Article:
by Eliza Mae Lundberg


I met Eliza Mae Lundberg, and her then fiance Jon, in 2018 when they were planning their wedding. Over the years since I have enjoyed meaningful and inspiring conversations with Eliza. Knowing she would bring a young but wise perspective to our leadership team, I was thrilled when Eliza accepted the invitation to join St. John’s vestry last year. Aware that she has been going through some life transitions and facing some big questions, I invited Eliza to share her reflections as they relate to her faith and finances. While our situations are all unique I believe Eliza raises questions that we can all explore for ourselves.

Eliza and Jon were married at St. John’s in 2019. Though they have much in common, it is in a “mixed marriage” when it comes to their backgrounds with money.

Let’s go back to my nineties childhood. My dad was a penny pincher who instructed my mom on how many pieces of toilet paper she “should” be using. He was, specifically, a rich penny pincher. Old white people money from the south let him do nothing but live off of his investments and whatever else he wanted to do.

Meanwhile, Jon grew up in a family of four kids and no investments or even a savings account until two years ago. Fortunately, nobody had a health crisis. Debts were able to be consolidated. They were VERY LUCKY. Jon’s parents were not penny pinchers. To this day they are generous people and are supportive of their adult children.

Changes, losses, and traumatic experiences in her family and career left Eliza facing questions and transitions.

My dad died in 2008 and I have a bunch of his dead white people money. I don’t know what to do with it. I’m still a penny pincher like my dad.

I was a hospital nurse for 4 years, and I don’t want to be a nurse anymore. In case you haven’t heard, the American healthcare system was already on life support and COVID turned it into a complete dumpster fire. I’ve put up with abuse, harassment, being assaulted, and 12-hour shifts overnight on a three-day weekend ending in a long commute home over icy roads. I got so burned out, I would cry on the way to work, at work, on the way home from work, and any time I thought about going to work. You can imagine I never want to be in that emotional state again.

So now what?

Even a stable and healthy relationship feels a strain when questions and uncertainties about money and the future come into play.

Jon and I were fortunate to nab our dream house in 2020 before the housing market went down the tubes (all thanks to Benji Koshy, Saint John’s best realtor). Our relationship is now five years old and we’re ready to have kids.

Jon’s in school to add a Museum Studies certificate to a Bachelor’s of History. He makes a few bucks at the Minnesota History Center, hoping to someday have a historian’s position there.

I’ve been the primary income earner so far in our marriage. I just accepted a position as Client Advocate at the Saint Paul Opportunities Center. It’s part of Catholic Charities, connecting under resourced folks with needed services—everything from free laundry to vaccines. It’s the kind of work I want to do and a nice change from nursing. It also pays half as much as my old job.

It’s the first big life decision that’s kind of pitched us against each other. Even just the idea of losing half our income has put a stress on our relationship. Jon, who grew up in a family where luck played a huge factor in how their lives turned out, is understandably worried. Kids are expensive, historians are not paid what they are worth…what if I hate this new job anyway? What if our lives completely change? Eliza the Penny Pincher gets where he’s coming from, but is excited by the challenge of figuring out how to live with less.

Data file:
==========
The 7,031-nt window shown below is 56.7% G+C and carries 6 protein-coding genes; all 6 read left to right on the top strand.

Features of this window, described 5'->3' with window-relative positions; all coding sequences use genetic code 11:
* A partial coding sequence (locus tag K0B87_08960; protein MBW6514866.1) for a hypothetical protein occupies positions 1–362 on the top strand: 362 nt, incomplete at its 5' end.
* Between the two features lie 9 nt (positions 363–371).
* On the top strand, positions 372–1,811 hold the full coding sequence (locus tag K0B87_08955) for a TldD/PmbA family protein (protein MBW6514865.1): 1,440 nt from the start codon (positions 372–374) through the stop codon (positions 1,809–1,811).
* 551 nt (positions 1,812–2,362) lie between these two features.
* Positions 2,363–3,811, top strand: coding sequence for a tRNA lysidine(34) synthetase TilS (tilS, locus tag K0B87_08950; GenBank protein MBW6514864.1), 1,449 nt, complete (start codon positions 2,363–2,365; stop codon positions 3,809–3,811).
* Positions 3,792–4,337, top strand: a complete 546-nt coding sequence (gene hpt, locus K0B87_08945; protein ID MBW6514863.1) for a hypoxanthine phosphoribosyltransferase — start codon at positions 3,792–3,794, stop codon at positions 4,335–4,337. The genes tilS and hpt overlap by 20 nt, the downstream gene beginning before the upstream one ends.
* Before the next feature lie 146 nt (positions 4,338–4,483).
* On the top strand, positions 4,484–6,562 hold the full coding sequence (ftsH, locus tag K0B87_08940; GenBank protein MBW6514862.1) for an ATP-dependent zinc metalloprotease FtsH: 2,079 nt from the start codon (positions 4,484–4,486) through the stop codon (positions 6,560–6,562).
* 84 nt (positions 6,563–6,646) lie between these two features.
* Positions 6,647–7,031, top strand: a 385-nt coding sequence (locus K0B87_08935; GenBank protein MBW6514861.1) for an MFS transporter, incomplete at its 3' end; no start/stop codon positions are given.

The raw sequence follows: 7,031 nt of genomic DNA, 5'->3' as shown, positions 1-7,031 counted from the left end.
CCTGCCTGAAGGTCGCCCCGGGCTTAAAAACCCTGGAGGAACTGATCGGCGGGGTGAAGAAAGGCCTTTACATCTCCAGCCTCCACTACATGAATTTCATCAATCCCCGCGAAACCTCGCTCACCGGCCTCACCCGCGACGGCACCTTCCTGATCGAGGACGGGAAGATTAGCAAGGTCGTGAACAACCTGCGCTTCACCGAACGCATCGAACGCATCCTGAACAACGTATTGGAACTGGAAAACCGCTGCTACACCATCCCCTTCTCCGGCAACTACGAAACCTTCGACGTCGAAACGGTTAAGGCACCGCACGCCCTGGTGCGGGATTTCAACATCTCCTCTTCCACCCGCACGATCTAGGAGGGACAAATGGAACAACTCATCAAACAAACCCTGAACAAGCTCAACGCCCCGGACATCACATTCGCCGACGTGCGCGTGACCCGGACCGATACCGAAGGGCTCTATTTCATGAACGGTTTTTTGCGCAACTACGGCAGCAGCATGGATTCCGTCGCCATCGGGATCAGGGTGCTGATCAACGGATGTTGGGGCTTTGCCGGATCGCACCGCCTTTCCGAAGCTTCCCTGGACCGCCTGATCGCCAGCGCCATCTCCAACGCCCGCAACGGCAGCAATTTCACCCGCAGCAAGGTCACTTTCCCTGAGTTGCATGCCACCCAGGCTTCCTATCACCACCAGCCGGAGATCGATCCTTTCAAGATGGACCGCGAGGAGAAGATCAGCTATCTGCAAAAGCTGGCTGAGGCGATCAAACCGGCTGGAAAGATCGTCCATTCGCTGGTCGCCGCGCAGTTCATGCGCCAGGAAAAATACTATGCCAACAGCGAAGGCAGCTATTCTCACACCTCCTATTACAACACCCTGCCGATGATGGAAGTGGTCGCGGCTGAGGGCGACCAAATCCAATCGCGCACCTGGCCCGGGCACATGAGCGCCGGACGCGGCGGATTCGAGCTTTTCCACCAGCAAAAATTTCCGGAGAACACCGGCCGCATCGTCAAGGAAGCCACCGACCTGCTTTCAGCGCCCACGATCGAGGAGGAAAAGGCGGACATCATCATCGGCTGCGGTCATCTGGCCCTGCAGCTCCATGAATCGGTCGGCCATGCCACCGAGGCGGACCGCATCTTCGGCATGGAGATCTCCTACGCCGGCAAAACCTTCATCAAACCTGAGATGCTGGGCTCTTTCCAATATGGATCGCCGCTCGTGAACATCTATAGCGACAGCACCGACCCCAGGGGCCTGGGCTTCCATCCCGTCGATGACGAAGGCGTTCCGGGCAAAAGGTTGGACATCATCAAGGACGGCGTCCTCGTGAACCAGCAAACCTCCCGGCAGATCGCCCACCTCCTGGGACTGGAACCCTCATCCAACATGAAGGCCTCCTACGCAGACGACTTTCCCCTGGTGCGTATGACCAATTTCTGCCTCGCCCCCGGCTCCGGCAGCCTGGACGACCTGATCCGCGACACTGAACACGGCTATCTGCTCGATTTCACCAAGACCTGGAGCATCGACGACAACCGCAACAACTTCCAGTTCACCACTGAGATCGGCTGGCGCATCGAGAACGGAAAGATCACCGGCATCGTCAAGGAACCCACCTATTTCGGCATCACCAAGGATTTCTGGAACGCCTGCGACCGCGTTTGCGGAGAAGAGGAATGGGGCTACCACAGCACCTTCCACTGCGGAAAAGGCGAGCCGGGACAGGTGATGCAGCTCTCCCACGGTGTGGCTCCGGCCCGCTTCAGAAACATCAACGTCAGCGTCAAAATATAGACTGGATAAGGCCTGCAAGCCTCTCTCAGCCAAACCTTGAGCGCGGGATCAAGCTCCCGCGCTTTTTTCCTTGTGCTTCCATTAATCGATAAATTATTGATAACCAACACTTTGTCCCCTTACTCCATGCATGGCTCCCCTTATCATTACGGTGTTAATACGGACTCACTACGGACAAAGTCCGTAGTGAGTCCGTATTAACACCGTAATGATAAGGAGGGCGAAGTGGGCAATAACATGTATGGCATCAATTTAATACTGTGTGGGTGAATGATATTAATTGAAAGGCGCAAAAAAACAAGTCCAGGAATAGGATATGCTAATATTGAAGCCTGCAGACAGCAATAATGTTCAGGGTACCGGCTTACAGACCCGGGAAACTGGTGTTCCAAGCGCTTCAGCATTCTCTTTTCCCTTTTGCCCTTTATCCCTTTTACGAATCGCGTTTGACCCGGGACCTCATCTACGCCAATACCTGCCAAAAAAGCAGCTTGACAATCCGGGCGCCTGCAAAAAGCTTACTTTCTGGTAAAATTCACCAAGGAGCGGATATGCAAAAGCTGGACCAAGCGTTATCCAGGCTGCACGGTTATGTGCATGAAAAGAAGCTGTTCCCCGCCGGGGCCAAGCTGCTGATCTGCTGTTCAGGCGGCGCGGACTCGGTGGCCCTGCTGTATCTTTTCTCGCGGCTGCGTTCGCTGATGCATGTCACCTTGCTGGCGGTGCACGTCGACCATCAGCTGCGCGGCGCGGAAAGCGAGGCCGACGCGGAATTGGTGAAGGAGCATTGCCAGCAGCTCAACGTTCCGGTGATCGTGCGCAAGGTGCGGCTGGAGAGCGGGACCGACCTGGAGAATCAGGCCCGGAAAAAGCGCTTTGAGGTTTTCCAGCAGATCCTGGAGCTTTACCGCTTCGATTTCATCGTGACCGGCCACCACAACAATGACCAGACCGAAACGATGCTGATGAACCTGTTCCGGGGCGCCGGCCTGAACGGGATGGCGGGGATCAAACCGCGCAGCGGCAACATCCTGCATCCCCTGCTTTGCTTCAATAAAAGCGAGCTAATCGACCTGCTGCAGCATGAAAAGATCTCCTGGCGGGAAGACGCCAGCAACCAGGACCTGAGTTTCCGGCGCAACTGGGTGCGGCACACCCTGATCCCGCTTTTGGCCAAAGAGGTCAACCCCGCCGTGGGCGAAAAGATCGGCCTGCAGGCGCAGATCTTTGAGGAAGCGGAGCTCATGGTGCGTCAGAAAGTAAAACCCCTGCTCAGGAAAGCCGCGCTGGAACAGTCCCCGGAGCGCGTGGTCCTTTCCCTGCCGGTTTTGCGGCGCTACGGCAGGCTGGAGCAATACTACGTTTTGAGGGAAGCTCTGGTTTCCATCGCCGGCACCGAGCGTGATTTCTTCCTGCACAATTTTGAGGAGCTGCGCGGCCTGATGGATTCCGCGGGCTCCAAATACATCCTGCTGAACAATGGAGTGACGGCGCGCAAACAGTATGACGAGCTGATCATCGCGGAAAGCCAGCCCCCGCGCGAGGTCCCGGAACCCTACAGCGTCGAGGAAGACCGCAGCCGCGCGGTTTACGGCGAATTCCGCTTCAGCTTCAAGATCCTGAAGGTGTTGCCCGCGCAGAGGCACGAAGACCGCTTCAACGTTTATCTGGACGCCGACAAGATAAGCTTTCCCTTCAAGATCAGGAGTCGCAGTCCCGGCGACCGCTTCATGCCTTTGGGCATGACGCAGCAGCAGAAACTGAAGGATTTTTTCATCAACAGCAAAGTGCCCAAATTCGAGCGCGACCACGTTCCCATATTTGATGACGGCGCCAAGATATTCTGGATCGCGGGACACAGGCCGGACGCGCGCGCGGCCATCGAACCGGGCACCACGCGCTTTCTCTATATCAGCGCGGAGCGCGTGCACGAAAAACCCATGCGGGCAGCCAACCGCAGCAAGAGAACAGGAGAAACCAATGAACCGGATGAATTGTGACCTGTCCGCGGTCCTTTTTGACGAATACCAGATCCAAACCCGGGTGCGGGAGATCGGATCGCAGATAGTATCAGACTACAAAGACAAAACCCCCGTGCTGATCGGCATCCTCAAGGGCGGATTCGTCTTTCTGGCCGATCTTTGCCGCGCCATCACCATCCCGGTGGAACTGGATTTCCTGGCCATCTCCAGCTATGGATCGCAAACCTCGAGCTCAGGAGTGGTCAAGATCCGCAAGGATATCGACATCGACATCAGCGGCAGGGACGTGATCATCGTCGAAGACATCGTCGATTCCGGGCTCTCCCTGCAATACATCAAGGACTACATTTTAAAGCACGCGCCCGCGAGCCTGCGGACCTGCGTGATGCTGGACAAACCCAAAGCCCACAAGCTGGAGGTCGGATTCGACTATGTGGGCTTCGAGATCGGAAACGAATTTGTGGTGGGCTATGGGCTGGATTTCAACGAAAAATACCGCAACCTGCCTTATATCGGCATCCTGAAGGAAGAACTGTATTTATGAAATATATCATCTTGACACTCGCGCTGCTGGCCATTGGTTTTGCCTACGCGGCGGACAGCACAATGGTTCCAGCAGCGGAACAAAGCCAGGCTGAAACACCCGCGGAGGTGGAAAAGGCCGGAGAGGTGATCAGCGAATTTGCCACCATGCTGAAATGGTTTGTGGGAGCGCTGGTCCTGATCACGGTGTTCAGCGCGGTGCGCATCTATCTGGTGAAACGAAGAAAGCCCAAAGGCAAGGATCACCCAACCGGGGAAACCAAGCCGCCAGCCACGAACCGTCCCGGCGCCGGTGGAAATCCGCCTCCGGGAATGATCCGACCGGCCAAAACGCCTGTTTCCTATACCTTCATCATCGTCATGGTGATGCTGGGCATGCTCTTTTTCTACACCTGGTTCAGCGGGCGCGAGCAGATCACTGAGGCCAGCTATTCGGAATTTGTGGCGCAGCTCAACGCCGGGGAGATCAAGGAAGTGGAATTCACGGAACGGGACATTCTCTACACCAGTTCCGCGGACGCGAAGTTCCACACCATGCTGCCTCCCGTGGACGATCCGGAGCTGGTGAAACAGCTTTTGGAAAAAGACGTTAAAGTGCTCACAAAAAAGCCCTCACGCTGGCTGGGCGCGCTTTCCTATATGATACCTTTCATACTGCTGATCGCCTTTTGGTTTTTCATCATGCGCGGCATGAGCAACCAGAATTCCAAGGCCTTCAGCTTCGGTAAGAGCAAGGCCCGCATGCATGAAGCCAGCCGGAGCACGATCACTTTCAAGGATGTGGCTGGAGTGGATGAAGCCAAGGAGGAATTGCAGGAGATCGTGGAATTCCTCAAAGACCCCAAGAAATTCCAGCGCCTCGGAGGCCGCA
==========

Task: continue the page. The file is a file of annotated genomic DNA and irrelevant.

Trying to figure out the problem sometimes leads to more and more questions, and it can be hard to untangle such an earthly mess of threads like money and race and evil and insecurity in order to find the threads that lead us to God.

Why should a perfectly healthy relationship weaken over smaller paychecks? Why do jobs that are the most important tend to pay the least? Why did my rich ancestors in the Jim Crow South think it was okay to hoard wealth? Why do I feel guilty about keeping my portion of that to pay off college loans?

Money is stupid.

And most importantly, how does my faith come into this? Some of the most sacred moments of my life have been inside my relationship with Jon. I feel the Holy Spirit nudging me somewhere to do something, but I’m not sure what.

My old youth pastor used to say “God’s will is less like a target you can hit and more like a playground with a fence around it”. In other words, no matter what questions come up, I’m safe on this playground, counting pennies and wrestling with ethical questions and cutting ties with financial security. Because these are God’s toys and God’s tools, and God is on this playground with me.

Does any of this sound familiar? What changes, loss, or traumatic experiences have left you facing questions and transitions? When have uncertainties about money and the future put a strain on your relationships? How have you been able to find your way back to God? Please consider sharing your reflections, you never know who will benefit from hearing your story.

Thank you Eliza for your insightfulness and courage to share your reflections and questions with us honestly. And, thank you for your leadership on vestry and your work in the world, you are a blessing. I will be praying with you as you embark on this next step.

If you would like tools and support to help you deal with difficulties around money and live the abundant life that is promised to us in Christ, please reach out to me or a member of the clergy. It is our privilege to walk with you through all your joys and hardships. Contact Executive Administrator, Sarah Dull.

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